After more than 20 years off screen, The A-Team shoots, blasts and bombs its way back into pop culture today in theaters everywhere. Originally a TV action vehicle that made Mr. T a household name in the early 1980s — with possibly the best theme song ever — The A-Team again has a bunch of soldiers framed for a crime they didn’t commit, this time in the forms of Liam Neeson, Bradley Cooper, Sharlto Copley and Quinton “Rampage” Jackson. It’s one of two old-school properties debuting today — I won’t mention the other one, as it won’t have a scene as good as this — so read below for what this child of the ‘80s thought about the new A-Team.
Photos courtesy of Twentieth Century Fox
Story time: 27 years ago, after 7-year-old me had just received 30 nasty pricks in my arm because of an allergy test, my parents took me to the toy store and I picked out a Mr. T A-Team action figure. He was my favorite guy on my favorite TV show, the only one I actually put down my toys to watch for 60 minutes, and I carried that little guy around for months. So being a fan from back in the day, I gotta say I was intrigued, somewhat concerned but altogether excited about the new A-Team movie.
Sure, it was awesome and so far the best summer movie of 2010, but not because of all the great lines (which are many, most stated by Patrick Wilson’s antagonistic CIA agent) or over-the-top explosive set pieces (see you later, Port of Los Angeles!) or those old nods to the original show (GMC vans, trademark Mohawks and plans coming together, oh my!). It’s because the movie has successfully grown up along with its core audience: big kids like myself.
Go watch the old show now. It’s as campy as ever, and tends to be a lot cheesier than you might recall. (Remember that time Boy George showed up? I know you do.) This new A-Team movie, though, has some gravitas to it. Our four heroic Army Rangers are the scapegoats in a conspiracy to steal a bunch of United States treasury plates in post-Saddam Iraq. They’re sent to various military prisons, naturally bust out in style, and race to stop the bad guys and clear their names. It all feels a little more perilous than it did 27 years ago, when by the end of the hour you knew the foursome would always save the day.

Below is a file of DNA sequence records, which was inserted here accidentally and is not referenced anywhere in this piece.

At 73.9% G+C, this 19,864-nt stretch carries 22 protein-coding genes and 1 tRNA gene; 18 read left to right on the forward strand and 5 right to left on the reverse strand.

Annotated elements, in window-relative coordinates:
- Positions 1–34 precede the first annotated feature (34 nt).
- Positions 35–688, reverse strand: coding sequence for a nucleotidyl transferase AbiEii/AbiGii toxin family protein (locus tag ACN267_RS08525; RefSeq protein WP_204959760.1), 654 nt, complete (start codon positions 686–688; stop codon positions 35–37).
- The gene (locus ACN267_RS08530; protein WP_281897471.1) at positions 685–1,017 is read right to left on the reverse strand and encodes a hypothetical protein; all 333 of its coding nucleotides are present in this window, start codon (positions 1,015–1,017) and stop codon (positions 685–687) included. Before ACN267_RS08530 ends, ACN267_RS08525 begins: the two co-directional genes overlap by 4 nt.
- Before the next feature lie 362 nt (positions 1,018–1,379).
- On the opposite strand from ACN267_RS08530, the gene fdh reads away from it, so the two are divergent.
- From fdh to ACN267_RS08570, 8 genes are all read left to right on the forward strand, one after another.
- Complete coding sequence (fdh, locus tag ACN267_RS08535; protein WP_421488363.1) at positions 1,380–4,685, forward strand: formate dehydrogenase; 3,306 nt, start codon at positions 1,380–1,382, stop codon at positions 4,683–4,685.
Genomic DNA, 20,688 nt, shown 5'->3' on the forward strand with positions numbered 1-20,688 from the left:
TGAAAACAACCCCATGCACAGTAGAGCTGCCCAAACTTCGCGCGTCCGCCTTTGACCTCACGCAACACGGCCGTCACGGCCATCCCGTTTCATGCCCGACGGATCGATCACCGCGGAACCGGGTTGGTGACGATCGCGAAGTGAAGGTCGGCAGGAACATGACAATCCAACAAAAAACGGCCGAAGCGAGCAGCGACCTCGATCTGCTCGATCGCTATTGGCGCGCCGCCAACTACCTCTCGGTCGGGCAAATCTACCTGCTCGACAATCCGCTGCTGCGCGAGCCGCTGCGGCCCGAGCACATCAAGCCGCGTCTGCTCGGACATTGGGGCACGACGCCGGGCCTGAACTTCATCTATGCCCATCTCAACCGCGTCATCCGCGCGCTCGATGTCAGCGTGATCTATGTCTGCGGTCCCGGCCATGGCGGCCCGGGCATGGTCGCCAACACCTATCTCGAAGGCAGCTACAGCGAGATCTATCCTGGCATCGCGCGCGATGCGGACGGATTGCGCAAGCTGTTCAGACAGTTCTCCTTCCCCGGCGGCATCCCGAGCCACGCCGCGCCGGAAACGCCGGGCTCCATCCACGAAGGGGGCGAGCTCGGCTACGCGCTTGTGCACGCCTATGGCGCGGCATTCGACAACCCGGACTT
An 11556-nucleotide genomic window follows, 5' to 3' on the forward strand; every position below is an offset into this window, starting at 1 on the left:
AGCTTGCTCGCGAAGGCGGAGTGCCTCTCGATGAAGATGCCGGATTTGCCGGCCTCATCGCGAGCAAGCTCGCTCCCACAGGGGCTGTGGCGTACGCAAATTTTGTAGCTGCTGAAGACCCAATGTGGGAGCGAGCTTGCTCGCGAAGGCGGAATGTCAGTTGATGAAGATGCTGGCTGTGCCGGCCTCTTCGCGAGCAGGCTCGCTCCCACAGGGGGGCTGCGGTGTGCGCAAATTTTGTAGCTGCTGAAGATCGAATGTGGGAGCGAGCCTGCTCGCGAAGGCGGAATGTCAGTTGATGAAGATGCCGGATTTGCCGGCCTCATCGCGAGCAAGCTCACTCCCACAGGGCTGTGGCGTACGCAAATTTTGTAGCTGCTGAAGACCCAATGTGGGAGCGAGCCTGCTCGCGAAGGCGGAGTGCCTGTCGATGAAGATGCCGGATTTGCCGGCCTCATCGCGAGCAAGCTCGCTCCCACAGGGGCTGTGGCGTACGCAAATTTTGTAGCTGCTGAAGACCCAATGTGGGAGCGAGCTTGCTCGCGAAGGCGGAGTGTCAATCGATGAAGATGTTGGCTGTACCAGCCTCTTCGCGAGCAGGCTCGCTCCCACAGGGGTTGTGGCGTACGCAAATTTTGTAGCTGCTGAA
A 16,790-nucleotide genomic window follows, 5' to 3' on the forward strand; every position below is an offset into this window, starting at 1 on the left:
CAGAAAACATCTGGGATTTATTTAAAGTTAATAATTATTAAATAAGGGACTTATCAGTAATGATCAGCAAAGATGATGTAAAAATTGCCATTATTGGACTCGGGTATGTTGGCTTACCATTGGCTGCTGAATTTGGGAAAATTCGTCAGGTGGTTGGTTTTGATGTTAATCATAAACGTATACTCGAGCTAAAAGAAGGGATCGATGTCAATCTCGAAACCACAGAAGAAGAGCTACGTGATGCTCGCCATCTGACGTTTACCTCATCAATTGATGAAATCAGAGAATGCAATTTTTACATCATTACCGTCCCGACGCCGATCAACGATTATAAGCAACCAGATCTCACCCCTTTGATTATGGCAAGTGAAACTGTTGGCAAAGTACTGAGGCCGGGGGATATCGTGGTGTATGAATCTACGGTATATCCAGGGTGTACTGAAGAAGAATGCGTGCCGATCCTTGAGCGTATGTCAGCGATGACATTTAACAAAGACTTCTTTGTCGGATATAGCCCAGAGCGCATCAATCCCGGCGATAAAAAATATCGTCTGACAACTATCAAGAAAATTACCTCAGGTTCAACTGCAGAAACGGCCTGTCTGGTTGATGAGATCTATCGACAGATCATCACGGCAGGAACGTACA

And credit director Joe Carnahan (Smokin’ Aces, Narc) for not being lazy and simply pandering to those who would automatically show up to an A-Team movie no matter how good or bad. He appeals to old fans and people who make fun of those people because they’re so “old.” A highly effective opening sequence brilliantly introduces all four characters — Neeson’s Hannibal, Cooper’s Face, Copley’s “Howlin’ Mad” Murdock and Jackson’s B.A. — and he gives them all reason to want to stick together and go on the craziest missions ever. Sure, you’re going to have to suspend pretty much every bit of disbelief in your entire body, but Carnahan keeps it as authentic as one can. When Jessica Biel’s character, an old flame of Face’s, says, “They specialize in the ridiculous,” there’s no real reason to disagree with her.
Also fun to see: Each actor mixing a bit of the old and the new with their characters. Neeson chomps cigars with gusto. Copley is fittingly insane as Murdock. Jackson, who’s a pretty good actor for being a mixed martial artist, crosses that Mr. T bravado with an inner struggle you never saw in the original. And while shooting down airborne drones in a parachuting tank and flirting with Biel in the desert, Cooper looks like he’s having the most fun of anybody. Well, at least that makes two of us.